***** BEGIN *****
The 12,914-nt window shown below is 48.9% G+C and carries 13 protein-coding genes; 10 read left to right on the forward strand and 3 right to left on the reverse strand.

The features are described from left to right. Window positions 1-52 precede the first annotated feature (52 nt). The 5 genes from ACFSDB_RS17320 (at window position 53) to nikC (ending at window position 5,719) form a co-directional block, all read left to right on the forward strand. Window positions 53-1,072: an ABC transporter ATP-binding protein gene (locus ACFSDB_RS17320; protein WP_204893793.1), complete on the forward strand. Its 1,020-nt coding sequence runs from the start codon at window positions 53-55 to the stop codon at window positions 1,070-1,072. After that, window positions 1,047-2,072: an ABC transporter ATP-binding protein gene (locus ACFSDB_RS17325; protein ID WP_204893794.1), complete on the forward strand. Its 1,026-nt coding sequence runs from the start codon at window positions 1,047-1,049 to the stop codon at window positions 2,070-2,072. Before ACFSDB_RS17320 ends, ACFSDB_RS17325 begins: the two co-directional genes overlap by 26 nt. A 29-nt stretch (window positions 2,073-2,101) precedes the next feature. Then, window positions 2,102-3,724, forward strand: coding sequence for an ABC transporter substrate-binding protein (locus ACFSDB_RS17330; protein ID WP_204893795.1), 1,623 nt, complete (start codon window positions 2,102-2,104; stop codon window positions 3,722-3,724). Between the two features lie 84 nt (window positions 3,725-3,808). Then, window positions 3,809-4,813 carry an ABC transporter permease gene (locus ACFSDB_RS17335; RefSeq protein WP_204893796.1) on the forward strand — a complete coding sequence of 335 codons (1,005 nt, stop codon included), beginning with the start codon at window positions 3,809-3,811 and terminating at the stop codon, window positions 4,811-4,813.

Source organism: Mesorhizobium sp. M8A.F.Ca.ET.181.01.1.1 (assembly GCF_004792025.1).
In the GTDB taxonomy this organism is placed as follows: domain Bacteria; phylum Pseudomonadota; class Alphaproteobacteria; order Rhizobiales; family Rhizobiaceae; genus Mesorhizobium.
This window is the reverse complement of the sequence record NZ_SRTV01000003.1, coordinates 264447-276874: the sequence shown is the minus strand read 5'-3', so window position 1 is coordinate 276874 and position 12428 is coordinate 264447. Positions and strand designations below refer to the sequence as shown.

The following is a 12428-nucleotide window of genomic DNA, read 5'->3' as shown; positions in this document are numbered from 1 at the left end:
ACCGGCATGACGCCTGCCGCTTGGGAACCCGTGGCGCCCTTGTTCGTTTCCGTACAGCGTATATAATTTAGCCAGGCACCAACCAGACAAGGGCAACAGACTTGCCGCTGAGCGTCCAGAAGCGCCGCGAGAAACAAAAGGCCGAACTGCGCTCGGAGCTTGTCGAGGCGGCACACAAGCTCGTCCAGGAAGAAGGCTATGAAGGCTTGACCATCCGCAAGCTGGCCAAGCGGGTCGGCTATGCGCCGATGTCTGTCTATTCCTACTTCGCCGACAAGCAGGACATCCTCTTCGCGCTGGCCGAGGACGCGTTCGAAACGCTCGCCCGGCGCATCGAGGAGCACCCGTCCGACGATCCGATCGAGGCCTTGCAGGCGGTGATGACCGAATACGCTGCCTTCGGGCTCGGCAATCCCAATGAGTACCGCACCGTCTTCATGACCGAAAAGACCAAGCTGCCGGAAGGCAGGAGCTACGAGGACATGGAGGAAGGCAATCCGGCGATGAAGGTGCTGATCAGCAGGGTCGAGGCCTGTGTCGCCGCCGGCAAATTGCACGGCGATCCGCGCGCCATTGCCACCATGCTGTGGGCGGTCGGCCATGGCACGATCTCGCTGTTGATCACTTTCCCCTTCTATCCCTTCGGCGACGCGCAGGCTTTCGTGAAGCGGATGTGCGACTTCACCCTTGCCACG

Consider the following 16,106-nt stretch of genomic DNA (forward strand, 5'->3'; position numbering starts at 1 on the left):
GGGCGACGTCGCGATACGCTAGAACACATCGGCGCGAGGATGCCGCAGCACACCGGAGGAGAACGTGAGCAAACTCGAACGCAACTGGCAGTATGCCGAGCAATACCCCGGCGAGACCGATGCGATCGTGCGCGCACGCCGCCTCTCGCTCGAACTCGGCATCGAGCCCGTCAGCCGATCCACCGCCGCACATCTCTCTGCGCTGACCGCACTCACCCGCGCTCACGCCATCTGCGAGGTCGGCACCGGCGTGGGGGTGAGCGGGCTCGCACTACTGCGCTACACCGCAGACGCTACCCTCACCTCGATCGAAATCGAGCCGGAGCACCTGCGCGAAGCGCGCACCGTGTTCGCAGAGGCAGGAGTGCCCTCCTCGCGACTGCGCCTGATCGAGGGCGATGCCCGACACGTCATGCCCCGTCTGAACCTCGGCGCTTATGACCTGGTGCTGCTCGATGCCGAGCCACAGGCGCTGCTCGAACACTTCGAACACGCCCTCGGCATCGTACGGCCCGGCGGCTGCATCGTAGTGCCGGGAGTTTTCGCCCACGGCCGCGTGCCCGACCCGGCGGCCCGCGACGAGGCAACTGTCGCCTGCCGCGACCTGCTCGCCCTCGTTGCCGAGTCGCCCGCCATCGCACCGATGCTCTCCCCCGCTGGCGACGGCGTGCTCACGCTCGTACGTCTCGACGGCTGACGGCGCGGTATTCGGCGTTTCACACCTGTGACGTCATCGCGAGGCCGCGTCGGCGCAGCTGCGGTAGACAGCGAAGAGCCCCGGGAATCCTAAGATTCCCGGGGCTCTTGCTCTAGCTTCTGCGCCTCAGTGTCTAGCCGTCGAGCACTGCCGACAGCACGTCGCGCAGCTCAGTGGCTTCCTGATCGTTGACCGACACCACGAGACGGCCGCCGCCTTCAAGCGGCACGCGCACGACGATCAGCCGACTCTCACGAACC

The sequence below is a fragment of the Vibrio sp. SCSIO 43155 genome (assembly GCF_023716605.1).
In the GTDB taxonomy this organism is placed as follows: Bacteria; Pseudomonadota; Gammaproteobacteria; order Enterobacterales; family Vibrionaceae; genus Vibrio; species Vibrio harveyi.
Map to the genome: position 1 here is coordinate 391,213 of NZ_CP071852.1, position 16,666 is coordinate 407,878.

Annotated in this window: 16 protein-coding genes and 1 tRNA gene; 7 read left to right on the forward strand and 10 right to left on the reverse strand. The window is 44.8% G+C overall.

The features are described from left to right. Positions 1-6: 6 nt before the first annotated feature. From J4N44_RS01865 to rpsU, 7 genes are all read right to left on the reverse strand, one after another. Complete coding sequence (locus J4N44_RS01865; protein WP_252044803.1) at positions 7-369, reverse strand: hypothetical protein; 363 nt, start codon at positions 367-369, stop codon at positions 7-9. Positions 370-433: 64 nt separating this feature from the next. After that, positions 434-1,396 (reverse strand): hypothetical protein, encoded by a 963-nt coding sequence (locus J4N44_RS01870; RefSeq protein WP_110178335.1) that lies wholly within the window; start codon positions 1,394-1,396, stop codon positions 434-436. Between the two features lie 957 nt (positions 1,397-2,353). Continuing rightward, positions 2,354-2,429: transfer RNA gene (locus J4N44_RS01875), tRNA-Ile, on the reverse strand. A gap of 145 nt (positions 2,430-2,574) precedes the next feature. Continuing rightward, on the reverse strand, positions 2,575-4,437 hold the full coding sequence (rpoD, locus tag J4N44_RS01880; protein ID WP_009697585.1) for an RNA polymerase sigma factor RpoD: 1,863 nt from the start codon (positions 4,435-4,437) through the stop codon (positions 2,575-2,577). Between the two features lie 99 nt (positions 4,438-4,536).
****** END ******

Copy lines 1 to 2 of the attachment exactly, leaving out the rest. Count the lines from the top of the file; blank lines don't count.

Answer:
The 12,914-nt window shown below is 48.9% G+C and carries 13 protein-coding genes; 10 read left to right on the forward strand and 3 right to left on the reverse strand.

The features are described from left to right. Window positions 1-52 precede the first annotated feature (52 nt). The 5 genes from ACFSDB_RS17320 (at window position 53) to nikC (ending at window position 5,719) form a co-directional block, all read left to right on the forward strand. Window positions 53-1,072: an ABC transporter ATP-binding protein gene (locus ACFSDB_RS17320; protein WP_204893793.1), complete on the forward strand. Its 1,020-nt coding sequence runs from the start codon at window positions 53-55 to the stop codon at window positions 1,070-1,072. After that, window positions 1,047-2,072: an ABC transporter ATP-binding protein gene (locus ACFSDB_RS17325; protein ID WP_204893794.1), complete on the forward strand. Its 1,026-nt coding sequence runs from the start codon at window positions 1,047-1,049 to the stop codon at window positions 2,070-2,072. Before ACFSDB_RS17320 ends, ACFSDB_RS17325 begins: the two co-directional genes overlap by 26 nt. A 29-nt stretch (window positions 2,073-2,101) precedes the next feature. Then, window positions 2,102-3,724, forward strand: coding sequence for an ABC transporter substrate-binding protein (locus ACFSDB_RS17330; protein ID WP_204893795.1), 1,623 nt, complete (start codon window positions 2,102-2,104; stop codon window positions 3,722-3,724). Between the two features lie 84 nt (window positions 3,725-3,808). Then, window positions 3,809-4,813 carry an ABC transporter permease gene (locus ACFSDB_RS17335; RefSeq protein WP_204893796.1) on the forward strand — a complete coding sequence of 335 codons (1,005 nt, stop codon included), beginning with the start codon at window positions 3,809-3,811 and terminating at the stop codon, window positions 4,811-4,813.